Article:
25 Aug 2022

Small number of New Zealand personnel fighting in Ukraine - former defence minister

From Checkpoint, 5:38 pm on 25 August 2022

Former Defence Minister Ron Mark says there is only a small number of New Zealanders fighting in Ukraine.

The Defence Force today confirmed Corporal Dominic Abelen as the New Zealander killed in Ukraine.

The 30-year-old had served with the 2nd/1st Battalion, Royal New Zealand Infantry Regiment based in Burnham, but had been on a period of leave without pay and was not on active duty.

Former Defence Minister Ron Mark told Checkpoint he did not meet NZ Corporal Dominic Abelen when he recently visited Ukraine. 

Mark said there was not a big number of New Zealand personnel participating in Ukraine's war. 

"There's a small number of New Zealanders there, it's not the big number that some people have been saying - that's a bit of an exaggeration," Mark said.

This was the first instance of a current NZDF soldier travelling to Ukraine while on leave from the army, he said.

Most of the military people over there were involved in humanitarian relief and had some form of military background, he said. 

Mark said he was aware of New Zealanders assisting with combat medicine, residential evacuations and training Ukrainians soldiers in basic weapons and combat skills.

Corporal Dominic Abelen, who was killed on the front line in Ukraine while on unpaid leave from the New Zealand Defence Force.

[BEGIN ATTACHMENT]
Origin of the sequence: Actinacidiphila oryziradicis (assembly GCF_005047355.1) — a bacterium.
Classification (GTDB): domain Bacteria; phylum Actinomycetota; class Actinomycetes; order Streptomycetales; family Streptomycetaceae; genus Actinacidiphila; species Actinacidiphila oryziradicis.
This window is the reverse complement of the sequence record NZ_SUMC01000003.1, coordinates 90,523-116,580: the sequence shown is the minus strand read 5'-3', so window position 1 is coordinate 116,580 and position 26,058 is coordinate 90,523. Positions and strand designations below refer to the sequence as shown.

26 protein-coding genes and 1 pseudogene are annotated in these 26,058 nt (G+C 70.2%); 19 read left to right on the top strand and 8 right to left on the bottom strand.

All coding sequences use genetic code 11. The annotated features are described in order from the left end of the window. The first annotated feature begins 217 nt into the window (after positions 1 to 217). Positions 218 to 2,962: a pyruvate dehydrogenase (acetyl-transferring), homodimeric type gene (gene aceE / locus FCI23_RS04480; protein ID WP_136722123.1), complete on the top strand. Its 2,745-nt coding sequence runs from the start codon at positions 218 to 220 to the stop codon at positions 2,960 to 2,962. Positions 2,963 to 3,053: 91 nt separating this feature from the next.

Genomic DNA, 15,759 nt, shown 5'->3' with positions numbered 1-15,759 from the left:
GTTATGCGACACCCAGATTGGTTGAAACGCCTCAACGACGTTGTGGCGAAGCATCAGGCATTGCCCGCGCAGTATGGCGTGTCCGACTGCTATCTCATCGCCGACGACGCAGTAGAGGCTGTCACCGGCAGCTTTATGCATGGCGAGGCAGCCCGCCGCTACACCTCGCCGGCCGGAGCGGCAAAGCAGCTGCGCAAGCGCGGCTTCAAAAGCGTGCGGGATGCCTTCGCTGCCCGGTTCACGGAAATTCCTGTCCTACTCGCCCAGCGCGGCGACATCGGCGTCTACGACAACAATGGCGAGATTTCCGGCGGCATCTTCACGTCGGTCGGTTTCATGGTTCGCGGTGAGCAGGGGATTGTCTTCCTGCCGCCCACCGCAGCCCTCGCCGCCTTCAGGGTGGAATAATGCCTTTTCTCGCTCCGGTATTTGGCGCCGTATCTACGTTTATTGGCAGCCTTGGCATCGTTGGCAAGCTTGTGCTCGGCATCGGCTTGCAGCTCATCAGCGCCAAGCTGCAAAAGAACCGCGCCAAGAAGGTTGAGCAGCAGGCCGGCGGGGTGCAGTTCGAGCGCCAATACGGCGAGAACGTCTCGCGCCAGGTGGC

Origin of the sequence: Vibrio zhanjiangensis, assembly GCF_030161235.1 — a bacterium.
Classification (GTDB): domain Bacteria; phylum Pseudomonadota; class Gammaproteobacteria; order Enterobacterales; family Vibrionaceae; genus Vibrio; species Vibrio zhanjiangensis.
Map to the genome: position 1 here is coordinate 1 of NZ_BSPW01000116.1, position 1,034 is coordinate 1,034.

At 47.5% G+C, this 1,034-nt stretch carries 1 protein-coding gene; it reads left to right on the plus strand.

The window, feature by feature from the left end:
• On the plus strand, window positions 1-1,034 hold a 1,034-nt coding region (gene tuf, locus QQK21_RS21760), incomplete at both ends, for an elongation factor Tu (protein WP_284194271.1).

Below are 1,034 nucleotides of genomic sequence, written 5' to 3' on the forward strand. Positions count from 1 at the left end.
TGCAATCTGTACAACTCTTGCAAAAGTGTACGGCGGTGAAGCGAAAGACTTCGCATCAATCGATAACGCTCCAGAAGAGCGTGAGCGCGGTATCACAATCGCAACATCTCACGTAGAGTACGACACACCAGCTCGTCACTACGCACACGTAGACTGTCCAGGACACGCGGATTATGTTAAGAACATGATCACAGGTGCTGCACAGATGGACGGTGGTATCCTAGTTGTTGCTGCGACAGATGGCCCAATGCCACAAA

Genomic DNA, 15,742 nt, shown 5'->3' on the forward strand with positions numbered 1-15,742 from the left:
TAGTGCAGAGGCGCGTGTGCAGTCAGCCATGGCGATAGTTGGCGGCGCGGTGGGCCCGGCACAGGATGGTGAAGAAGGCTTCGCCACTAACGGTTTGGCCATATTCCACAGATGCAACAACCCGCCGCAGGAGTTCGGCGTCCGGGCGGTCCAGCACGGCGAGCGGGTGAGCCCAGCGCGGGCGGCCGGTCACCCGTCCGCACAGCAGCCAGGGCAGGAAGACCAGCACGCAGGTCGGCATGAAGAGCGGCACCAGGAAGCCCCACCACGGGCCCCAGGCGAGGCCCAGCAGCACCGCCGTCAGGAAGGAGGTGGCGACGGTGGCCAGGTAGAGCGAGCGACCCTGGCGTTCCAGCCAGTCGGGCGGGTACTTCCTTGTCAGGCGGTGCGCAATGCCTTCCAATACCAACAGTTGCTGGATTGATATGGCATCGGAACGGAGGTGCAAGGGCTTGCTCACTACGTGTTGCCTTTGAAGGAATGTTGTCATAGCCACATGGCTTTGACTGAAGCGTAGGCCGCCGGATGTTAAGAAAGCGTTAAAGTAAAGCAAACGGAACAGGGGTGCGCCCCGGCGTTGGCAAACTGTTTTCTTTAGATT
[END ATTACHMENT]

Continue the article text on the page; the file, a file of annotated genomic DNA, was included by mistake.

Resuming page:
Corporal Dominic Abelen, who was killed in Ukraine while on unpaid leave from the New Zealand Defence Force. Photo: Supplied / NZDF

The New Zealanders who were in Ukraine often attempted to connect with their compatriots joining them in the warzone, Mark said.

"It's a small world and people are connecting up frequently with other Kiwis, there's not a lot of them there but they tend to try and find each other," he said.

However, when these New Zealanders developed relationships and friendships with their comrades they would often look to make an "understandable" transition, Mark said.

"Eventually when they make friends with Ukrainians, when they meet others some specifically look to go to the Ukrainian Foreign Legion and others join up with Ukrainian forces and you know it's an understandable transition from my perspective because what they're seeing is untenable in their eyes."

He urged New Zealanders considering joining the fight in the war-torn country to be "realistic".

The war in Ukraine was unlike anything New Zealand had been involved with for a long time, he said.

"On one side it looks like the first World War it's a slogging match, a war of attrition, artillery-versus-artillery, missile-versus-missile and people dug in trenches in fixed positions... on the other hand it's extremely high-tech and it's extremely challenging with the level of drone usage and the amount of precision guided munitions that are available."

Some of the weaponry being used in Ukraine was so advanced the NZDF had never seen or had even had the chance to purchase such equipment, he said. 

The best way New Zealanders could make an impact in the war in Ukraine was to support humanitarian organisations, Mark said.

"I encourage people if you really want to make a difference, getting involved with humanitarian organisations...  We can alleviate a lot of suffering and pain for ordinary civilians who are wearing the brunt of this... This is a disgusting war and it's a war that needs to come to an end and it could come to an end if Mr Putin would just withdraw. Simple as that."